Paul refers to his Jewish background and training, and indeed to his zeal as a Jew, on several occasions (Acts 22:3; 23:6; 26:4-5; 2 Cor. 11:22; Gal. 1:13-14; Phil. 3:3-6). Piecing the information contained in these autobiographical passages together with additional data gleaned from other sources, a clear picture of Paul begins to emerge. His given Hebrew name was Saul (Acts 7:58).[5] Being from the tribe of Benjamin (Phil. 3:5), he was perhaps named after that tribe’s most illustrious son, Israel’s first king (1 Sam. 9:1-2). He seems to have been descended from a line of Pharisees (Acts 23:6). Being the son of a Torah-observant father, he was of course circumcised on the eighth day, according to the law (Phil. 3:5; cf. Gen. 17:12). Though born in Tarsus of Cilicia, young Saul was raised and educated in Jerusalem, the religious and political center of Judaism and the site of the holy temple. He was a disciple of Gamaliel (Acts 23:3), one of the most celebrated rabbis of the age, a teacher of the law who is still held in great honor among the Jews.[6] Under Gamaliel’s tutelage, he was brought up “according to the strict manner of the law” (Acts 22:3). He confessed before Agrippa, “According to the strictest party of our religion I have lived as a Pharisee” (Acts 26:4-5). This mention of the “strictest party” of the Jewish religion is perhaps a reference to the Pharisees in general as being stricter than other prominent Jewish groups (e.g., the Sadducees). But there is reason to believe that Paul may have been a member of a subgroup of Pharisees that proved to be even stricter than the Pharisees as a whole.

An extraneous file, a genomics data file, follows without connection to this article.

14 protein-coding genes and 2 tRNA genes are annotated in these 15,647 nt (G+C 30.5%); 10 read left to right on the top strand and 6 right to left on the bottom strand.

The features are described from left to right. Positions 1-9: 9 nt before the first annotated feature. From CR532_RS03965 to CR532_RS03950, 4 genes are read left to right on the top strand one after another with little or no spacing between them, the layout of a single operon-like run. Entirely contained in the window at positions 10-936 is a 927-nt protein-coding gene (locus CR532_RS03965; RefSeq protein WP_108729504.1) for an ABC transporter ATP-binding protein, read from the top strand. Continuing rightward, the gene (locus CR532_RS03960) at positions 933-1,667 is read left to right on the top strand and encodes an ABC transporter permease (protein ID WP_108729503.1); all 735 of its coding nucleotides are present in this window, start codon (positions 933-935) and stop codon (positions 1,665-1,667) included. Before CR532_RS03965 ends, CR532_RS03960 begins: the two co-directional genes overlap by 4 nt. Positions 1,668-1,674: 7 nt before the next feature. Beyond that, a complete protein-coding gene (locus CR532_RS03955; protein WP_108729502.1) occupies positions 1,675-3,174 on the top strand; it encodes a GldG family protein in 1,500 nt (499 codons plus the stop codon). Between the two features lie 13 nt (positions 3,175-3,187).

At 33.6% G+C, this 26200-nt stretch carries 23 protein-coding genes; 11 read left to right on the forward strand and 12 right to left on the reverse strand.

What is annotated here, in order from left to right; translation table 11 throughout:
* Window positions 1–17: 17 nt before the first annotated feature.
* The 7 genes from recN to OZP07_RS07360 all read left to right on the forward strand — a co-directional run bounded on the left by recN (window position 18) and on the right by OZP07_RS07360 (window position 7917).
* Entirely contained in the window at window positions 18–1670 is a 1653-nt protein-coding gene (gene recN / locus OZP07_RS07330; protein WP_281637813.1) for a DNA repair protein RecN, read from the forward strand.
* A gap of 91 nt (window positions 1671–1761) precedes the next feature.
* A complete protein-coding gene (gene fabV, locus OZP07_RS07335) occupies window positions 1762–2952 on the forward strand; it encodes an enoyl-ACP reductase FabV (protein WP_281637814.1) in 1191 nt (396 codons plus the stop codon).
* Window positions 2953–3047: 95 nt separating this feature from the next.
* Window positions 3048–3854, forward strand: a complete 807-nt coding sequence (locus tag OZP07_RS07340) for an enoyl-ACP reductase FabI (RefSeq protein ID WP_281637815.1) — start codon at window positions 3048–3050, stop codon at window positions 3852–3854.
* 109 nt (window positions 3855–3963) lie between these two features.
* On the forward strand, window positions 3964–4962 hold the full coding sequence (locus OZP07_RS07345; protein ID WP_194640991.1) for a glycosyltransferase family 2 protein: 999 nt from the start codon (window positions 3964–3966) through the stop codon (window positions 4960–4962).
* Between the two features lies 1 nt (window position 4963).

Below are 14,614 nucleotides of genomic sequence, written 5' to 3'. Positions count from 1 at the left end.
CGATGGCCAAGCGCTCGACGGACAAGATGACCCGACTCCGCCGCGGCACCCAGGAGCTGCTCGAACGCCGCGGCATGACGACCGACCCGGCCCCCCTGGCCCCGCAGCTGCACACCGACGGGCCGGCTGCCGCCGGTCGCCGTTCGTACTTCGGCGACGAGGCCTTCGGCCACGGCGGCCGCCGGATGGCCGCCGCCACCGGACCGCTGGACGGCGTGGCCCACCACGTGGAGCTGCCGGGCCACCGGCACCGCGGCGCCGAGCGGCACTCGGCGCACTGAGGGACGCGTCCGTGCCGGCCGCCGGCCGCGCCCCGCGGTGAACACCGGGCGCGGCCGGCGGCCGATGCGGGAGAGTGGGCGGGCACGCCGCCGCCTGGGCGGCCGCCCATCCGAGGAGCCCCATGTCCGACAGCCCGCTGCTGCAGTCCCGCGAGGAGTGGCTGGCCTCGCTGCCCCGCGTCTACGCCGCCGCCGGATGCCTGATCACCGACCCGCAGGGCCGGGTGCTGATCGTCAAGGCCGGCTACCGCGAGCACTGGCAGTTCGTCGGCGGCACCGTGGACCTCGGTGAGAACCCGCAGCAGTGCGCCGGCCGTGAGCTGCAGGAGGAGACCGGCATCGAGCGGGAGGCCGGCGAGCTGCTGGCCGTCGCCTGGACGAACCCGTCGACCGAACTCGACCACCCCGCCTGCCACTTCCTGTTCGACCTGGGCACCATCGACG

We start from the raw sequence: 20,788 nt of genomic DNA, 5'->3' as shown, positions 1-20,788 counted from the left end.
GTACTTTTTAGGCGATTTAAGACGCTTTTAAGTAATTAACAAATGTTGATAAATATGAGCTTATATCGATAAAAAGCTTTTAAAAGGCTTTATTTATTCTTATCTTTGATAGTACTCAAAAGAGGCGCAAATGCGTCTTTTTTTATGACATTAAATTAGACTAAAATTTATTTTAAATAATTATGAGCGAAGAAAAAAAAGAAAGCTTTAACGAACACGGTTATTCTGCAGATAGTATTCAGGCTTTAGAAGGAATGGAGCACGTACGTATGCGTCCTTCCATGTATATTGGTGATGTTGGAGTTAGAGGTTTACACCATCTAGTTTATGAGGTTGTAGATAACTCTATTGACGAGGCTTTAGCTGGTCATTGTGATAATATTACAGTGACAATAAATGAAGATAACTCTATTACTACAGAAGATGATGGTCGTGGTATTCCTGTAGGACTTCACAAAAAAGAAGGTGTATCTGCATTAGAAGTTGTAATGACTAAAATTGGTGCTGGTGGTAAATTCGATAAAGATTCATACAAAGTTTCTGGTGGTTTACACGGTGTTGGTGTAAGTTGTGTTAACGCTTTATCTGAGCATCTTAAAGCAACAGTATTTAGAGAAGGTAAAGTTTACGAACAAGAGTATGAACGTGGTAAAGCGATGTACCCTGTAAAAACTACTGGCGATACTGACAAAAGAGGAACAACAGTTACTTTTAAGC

A division had taken place within Pharisaism in the generation before Saul of Tarsus. During the reign of Herod the Great (36—4 bc) there arose two schools of thought within the already powerful movement, following the two great teachers of the Herodian period, Hillel and Shammai. We know them through dozens of discussions in the Mishnah (the codification of Jewish law, drawn together around ad 200), where almost always Hillel is the ‘lenient’ one, and Shammai is the ‘strict’ one. Their followers, likewise, argue issue after issue in terms of lenient and strict practices.[7]